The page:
Kancanara, Kāñcanāra: 6 definitions

Introduction

Introduction:

Kancanara means something in Hinduism, Sanskrit, Marathi. If you want to know the exact meaning, history, etymology or English translation of this term then check out the descriptions on this page. Add your comment or reference to a book if you want to contribute to this summary article.

Alternative spellings of this word include Kanchanara.

In Hinduism

Ayurveda (science of life)

[«previous next»] — Kancanara in Ayurveda glossary
Source: Wisdom Library: Āyurveda and botany

Kāñcanāra (काञ्चनार) is another name (synonym) for Karbudāra, which is the Sanskrit word for Bauhinia variegata (orchid tree), a plant from the Cleomaceae family. This synonym was identified by Narahari in his 13th-century Rājanighaṇṭu (verse 13.99), which is an Ayurvedic medicinal thesaurus.

Ayurveda book cover
context information

Āyurveda (आयुर्वेद, ayurveda) is a branch of Indian science dealing with medicine, herbalism, taxology, anatomy, surgery, alchemy and related topics. Traditional practice of Āyurveda in ancient India dates back to at least the first millenium BC. Literature is commonly written in Sanskrit using various poetic metres.

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Shaktism (Shakta philosophy)

[«previous next»] — Kancanara in Shaktism glossary
Source: Wisdom Library: Śrīmad Devī Bhāgavatam

Kāñcanāra (काञ्चनार) is the name of a tree found in maṇidvīpa (Śakti’s abode), according to the Devī-bhāgavata-purāṇa 12.10. Accordingly, these trees always bear flowers, fruits and new leaves, and the sweet fragrance of their scent is spread across all the quarters in this place. The trees (e.g. Kāñcanāra) attract bees and birds of various species and rivers are seen flowing through their forests carrying many juicy liquids. Maṇidvīpa is defined as the home of Devī, built according to her will. It is compared with Sarvaloka, as it is superior to all other lokas.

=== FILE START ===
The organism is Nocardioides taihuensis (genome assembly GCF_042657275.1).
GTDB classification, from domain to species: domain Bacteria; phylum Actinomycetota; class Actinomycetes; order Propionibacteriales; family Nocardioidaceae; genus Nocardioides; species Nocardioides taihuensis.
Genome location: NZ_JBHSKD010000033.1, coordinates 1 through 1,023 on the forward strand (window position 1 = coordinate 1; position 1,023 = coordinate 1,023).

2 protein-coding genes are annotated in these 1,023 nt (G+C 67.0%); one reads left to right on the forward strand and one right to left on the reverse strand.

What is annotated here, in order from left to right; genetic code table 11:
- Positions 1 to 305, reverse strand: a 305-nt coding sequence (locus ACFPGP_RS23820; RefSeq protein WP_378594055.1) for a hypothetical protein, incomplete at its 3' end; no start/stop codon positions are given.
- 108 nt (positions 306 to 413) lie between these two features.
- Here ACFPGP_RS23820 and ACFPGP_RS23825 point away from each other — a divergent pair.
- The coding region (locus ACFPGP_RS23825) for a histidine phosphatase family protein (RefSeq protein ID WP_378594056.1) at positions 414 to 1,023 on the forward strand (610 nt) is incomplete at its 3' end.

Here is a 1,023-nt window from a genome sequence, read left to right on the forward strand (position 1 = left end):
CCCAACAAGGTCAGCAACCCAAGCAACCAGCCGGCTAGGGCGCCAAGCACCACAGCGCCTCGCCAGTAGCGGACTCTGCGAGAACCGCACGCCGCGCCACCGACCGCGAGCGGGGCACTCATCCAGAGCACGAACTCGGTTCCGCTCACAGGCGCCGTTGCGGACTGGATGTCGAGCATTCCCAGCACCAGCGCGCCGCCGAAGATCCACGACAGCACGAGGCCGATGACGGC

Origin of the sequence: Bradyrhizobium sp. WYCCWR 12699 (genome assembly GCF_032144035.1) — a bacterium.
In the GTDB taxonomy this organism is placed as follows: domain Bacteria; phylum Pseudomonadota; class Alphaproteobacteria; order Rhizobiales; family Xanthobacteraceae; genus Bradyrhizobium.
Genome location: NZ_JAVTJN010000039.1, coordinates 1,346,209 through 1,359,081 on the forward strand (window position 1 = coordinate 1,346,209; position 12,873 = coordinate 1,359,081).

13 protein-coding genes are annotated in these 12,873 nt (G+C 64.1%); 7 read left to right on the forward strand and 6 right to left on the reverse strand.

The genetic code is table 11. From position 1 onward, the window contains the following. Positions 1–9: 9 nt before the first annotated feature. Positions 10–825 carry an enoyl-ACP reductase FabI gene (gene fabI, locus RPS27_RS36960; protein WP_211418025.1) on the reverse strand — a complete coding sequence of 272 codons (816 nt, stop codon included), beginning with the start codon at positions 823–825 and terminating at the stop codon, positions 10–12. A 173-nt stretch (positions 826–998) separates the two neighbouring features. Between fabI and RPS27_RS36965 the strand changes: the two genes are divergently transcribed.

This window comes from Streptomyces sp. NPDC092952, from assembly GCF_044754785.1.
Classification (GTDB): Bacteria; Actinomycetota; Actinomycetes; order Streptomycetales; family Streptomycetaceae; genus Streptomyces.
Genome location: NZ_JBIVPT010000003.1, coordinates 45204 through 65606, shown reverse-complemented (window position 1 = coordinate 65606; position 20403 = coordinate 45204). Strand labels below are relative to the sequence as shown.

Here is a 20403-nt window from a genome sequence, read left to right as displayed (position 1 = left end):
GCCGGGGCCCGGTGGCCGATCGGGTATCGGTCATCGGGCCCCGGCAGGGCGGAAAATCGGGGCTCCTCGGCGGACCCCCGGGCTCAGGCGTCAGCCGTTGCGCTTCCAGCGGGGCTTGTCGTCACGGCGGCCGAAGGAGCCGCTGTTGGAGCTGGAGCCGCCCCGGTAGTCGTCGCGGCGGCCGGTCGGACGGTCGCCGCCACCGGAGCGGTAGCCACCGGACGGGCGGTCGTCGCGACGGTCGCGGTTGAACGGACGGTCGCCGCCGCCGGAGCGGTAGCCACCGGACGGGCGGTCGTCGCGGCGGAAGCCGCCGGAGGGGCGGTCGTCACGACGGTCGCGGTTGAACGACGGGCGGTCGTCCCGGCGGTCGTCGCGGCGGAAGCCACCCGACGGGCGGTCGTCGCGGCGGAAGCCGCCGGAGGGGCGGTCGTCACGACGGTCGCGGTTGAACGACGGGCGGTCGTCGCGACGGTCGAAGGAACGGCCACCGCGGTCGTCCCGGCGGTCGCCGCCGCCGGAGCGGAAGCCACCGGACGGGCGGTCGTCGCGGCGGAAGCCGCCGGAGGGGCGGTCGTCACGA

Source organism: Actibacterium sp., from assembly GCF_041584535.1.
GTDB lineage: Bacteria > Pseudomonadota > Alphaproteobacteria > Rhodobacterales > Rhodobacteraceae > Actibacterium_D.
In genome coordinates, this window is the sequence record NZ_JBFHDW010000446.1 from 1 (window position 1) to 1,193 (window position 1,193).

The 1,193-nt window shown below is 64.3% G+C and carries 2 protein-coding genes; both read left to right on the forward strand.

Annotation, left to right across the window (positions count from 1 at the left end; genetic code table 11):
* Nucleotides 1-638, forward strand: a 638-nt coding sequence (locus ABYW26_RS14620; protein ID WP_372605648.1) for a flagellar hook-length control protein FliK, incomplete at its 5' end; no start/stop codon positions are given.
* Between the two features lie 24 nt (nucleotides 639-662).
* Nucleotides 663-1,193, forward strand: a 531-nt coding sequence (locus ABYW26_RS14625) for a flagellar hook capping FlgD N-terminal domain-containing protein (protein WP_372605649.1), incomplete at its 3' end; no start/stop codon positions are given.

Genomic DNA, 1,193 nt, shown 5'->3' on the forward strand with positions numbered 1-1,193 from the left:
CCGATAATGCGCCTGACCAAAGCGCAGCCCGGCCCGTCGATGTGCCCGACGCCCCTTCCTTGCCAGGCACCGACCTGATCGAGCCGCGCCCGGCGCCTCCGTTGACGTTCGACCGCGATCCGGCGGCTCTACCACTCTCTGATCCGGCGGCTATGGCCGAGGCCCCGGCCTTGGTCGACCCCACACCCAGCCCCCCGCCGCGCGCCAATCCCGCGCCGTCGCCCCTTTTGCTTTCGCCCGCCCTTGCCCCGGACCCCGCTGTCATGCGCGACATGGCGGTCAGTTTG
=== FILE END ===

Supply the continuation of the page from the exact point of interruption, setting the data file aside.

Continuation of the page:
The Devī-bhāgavata-purāṇa, or Śrīmad-devī-bhāgavatam, is categorised as a Mahāpurāṇa, a type of Sanskrit literature containing cultural information on ancient India, religious/spiritual prescriptions and a range of topics concerning the various arts and sciences. The whole text is composed of 18,000 metrical verses, possibly originating from before the 6th century.

Shaktism book cover
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Shakta (शाक्त, śākta) or Shaktism (śāktism) represents a tradition of Hinduism where the Goddess (Devi) is revered and worshipped. Shakta literature includes a range of scriptures, including various Agamas and Tantras, although its roots may be traced back to the Vedas.

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Languages of India and abroad

Marathi-English dictionary

[«previous next»] — Kancanara in Marathi glossary
Source: DDSA: The Molesworth Marathi and English Dictionary

kāñcanāra (कांचनार).—m (kāñcana S) Mountain ebony.

context information

Marathi is an Indo-European language having over 70 million native speakers people in (predominantly) Maharashtra India. Marathi, like many other Indo-Aryan languages, evolved from early forms of Prakrit, which itself is a subset of Sanskrit, one of the most ancient languages of the world.

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Sanskrit dictionary

[«previous next»] — Kancanara in Sanskrit glossary
Source: DDSA: The practical Sanskrit-English dictionary

Kāñcanāra (काञ्चनार).—The Kovidāra tree.

Derivable forms: kāñcanāraḥ (काञ्चनारः).

See also (synonyms): kāñcanāla.

Source: Cologne Digital Sanskrit Dictionaries: Monier-Williams Sanskrit-English Dictionary

Kāñcanāra (काञ्चनार):—[from kāñc] m. mountain ebony (Bauhinia variegata), [Bhāvaprakāśa; Bālarāmāyaṇa]

[Sanskrit to German] (Deutsch Wörterbuch)

Source: Cologne Digital Sanskrit Dictionaries: Böhtlingk and Roth Grosses Petersburger Wörterbuch

Kāñcanāra (काञ्चनार):—(von kāñcana) m. Bauhinia variegata (s. kāñcanaka) [Hemacandra’s Anekārthasaṃgraha 3, 365.] [Rājanirghaṇṭa im Śabdakalpadruma]

context information

Sanskrit, also spelled संस्कृतम् (saṃskṛtam), is an ancient language of India commonly seen as the grandmother of the Indo-European language family (even English!). Closely allied with Prakrit and Pali, Sanskrit is more exhaustive in both grammar and terms and has the most extensive collection of literature in the world, greatly surpassing its sister-languages Greek and Latin.

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See also (Relevant definitions)

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